News

Former Senegal President Optimistic About Democracy in Africa

Abdou Diouf, Secretary General of the International Francophone Organization, looks on during the closing news conference, File October 24, 2010.
Abdou Diouf, Secretary General of the International Francophone Organization, looks on during the closing news conference, File October 24, 2010.

Senegal's former president Abdou Diouf offered upbeat comments about the spread of democracy in Africa -- including in his own country, despite controversy over the Senegalese presidential elections. Diouf heads the Paris-based International Organization of La Francophonie.

Former President Abdou Diouf will not comment in detail over Senegal's presidential elections, where incumbent Abdoulaye Wade faces a run-off vote this month against rival Macky Sall.

Despite all the fears, Diouf said, Senegal has completed its first round of elections under peaceful and normal conditions.

Diouf served as Senegal's president for nearly two decades, stepping down after he was defeated by Wade in the 2000 vote.  He earned widespread praise in the way he ceded power -- telephoning Mr. Wade to congratulate him on his victory.

Political opponents now criticize Mr. Wade for increasingly authoritarian policies -- and for seeking a third term in office, despite a constitutional two-term limit.

Today, Diouf heads the International Organisation of la Francophonie, a body representing 75 states and governments that aims to promote the Francophone language and culture -- along with peace, democracy and development.  In a wide-ranging interview, he expressed confidence in Africa's emergence as a key player in the 21st century.

Increasingly, Diouf says, elections are taking place regularly across the continent, independent institutions and opposition groups are forming and civil society is more active.  With good economic growth, he believes, Africa will astonish the world.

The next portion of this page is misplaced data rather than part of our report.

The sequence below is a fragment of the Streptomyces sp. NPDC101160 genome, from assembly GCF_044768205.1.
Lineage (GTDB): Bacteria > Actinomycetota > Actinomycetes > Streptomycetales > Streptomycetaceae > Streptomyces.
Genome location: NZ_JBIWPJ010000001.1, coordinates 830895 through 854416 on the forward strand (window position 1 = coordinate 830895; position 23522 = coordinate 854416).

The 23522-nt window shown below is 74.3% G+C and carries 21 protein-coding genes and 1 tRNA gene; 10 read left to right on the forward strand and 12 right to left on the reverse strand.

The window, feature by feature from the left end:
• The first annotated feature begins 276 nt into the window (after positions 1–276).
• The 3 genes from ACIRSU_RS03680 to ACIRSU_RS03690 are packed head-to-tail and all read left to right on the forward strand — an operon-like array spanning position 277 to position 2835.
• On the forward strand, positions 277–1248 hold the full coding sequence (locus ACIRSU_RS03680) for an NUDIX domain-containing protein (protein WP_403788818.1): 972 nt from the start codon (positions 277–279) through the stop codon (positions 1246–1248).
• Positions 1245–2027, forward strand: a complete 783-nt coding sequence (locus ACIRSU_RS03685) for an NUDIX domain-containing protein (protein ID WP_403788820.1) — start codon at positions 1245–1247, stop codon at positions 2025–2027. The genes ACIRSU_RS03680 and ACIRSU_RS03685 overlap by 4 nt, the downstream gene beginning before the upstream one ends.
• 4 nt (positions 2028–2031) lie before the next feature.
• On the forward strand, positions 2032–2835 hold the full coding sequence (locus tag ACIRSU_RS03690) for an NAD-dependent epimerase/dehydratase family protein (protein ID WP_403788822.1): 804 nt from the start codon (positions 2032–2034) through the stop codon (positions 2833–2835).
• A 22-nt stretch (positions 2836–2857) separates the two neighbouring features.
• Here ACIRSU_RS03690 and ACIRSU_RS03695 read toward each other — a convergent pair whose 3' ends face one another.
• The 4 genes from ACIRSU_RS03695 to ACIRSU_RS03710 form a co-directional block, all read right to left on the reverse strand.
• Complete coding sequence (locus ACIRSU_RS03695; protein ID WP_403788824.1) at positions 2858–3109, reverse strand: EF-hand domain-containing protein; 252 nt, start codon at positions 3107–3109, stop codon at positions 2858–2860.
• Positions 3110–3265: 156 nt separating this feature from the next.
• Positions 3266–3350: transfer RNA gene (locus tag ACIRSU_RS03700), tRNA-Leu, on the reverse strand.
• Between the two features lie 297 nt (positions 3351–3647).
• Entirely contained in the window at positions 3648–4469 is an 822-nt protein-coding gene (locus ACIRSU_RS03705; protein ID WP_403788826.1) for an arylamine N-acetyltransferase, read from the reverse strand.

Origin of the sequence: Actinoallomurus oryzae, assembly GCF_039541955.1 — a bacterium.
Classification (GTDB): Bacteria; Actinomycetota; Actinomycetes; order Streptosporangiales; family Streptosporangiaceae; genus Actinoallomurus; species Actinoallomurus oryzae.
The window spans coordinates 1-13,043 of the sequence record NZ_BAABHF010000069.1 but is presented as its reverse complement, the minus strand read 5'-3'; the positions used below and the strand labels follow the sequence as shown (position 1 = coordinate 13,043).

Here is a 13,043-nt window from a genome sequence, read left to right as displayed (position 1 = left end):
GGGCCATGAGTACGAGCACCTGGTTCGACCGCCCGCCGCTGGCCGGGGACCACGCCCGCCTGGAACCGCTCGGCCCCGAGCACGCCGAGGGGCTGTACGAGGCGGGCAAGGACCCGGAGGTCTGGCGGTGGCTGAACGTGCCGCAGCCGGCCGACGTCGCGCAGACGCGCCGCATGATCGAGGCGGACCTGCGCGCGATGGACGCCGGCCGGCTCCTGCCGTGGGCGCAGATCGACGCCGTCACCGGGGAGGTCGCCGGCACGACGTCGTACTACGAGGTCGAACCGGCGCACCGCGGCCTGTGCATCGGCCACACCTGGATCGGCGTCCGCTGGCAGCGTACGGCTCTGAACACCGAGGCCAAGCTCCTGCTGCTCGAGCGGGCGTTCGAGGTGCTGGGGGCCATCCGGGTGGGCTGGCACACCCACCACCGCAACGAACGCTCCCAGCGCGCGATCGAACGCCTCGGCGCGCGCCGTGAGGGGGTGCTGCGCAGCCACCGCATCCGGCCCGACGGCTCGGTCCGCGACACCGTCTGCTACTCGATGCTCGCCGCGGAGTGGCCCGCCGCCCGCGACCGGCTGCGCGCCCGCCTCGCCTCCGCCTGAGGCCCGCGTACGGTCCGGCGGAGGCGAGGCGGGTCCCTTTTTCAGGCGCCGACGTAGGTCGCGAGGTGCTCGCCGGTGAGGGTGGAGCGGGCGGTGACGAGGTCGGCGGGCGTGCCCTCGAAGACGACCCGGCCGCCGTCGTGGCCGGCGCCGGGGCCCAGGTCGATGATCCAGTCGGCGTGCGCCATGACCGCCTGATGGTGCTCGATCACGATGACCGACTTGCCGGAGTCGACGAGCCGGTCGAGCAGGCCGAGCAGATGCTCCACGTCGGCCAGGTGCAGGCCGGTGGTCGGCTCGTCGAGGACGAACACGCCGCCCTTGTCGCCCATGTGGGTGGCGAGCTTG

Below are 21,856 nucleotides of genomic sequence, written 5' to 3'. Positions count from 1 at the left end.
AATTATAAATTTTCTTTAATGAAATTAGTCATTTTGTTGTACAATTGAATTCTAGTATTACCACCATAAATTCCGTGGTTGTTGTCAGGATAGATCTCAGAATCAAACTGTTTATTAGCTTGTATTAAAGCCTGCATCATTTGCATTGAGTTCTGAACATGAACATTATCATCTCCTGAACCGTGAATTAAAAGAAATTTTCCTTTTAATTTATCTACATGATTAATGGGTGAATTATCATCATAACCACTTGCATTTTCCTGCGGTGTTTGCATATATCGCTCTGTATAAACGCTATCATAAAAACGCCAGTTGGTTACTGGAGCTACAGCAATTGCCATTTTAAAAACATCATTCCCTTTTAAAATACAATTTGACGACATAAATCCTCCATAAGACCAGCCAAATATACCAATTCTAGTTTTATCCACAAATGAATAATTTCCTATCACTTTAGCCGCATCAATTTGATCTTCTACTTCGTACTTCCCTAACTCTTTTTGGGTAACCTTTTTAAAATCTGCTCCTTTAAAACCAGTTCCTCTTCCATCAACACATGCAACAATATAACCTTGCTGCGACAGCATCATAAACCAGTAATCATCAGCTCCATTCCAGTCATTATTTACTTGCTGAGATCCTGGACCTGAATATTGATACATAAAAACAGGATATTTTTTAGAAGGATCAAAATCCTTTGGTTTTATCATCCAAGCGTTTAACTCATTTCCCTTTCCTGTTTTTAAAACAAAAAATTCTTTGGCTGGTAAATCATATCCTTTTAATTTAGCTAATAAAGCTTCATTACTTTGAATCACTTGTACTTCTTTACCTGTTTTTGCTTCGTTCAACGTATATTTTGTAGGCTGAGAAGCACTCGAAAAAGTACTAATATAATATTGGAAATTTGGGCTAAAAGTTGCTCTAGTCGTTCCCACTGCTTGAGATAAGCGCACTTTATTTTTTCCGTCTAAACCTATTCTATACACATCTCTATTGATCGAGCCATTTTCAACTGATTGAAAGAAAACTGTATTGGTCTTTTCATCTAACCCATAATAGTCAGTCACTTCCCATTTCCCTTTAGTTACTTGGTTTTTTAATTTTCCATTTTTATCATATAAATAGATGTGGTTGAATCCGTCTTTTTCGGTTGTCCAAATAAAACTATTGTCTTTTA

Still, there remain major problems, including in the vast, resource-rich Democratic Republic of Congo, which is mired in conflict and poverty.  The Francophonie organization will hold its next summit in Kinshasa, in October.

Diouf says the summit is an occasion to help the DRC confront its problems and improve its record on democracy, the state of law, good governance and human rights.

Diouf also argues the French language still holds a place in a world where English, Chinese and Arabic are major heavyweights.  He is fighting for its inclusion as one of the main official languages at this year's Olympic Games in London.  And he points to the 220 million French speakers around the world -- a number that he says is growing.

This forum has been closed.
Comments
     
There are no comments in this forum. Be first and add one

Featured Videos

Your JavaScript is turned off or you have an old version of Adobe's Flash Player. Get the latest Flash player.
Nobel Prize Winner Malala Talks to VOAi
X
August 31, 2015 2:17 AM
Nobel Peace Prize winner Malala Yousafzai met with VOA's Deewa service in Washington Sunday to talk about women’s rights and unveil a trailer for her new documentary. VOA's Katherine Gypson has more.
Video

Video Nobel Prize Winner Malala Talks to VOA

Nobel Peace Prize winner Malala Yousafzai met with VOA's Deewa service in Washington Sunday to talk about women’s rights and unveil a trailer for her new documentary. VOA's Katherine Gypson has more.
Video

Video War, Drought Threaten Iraq's Marshlands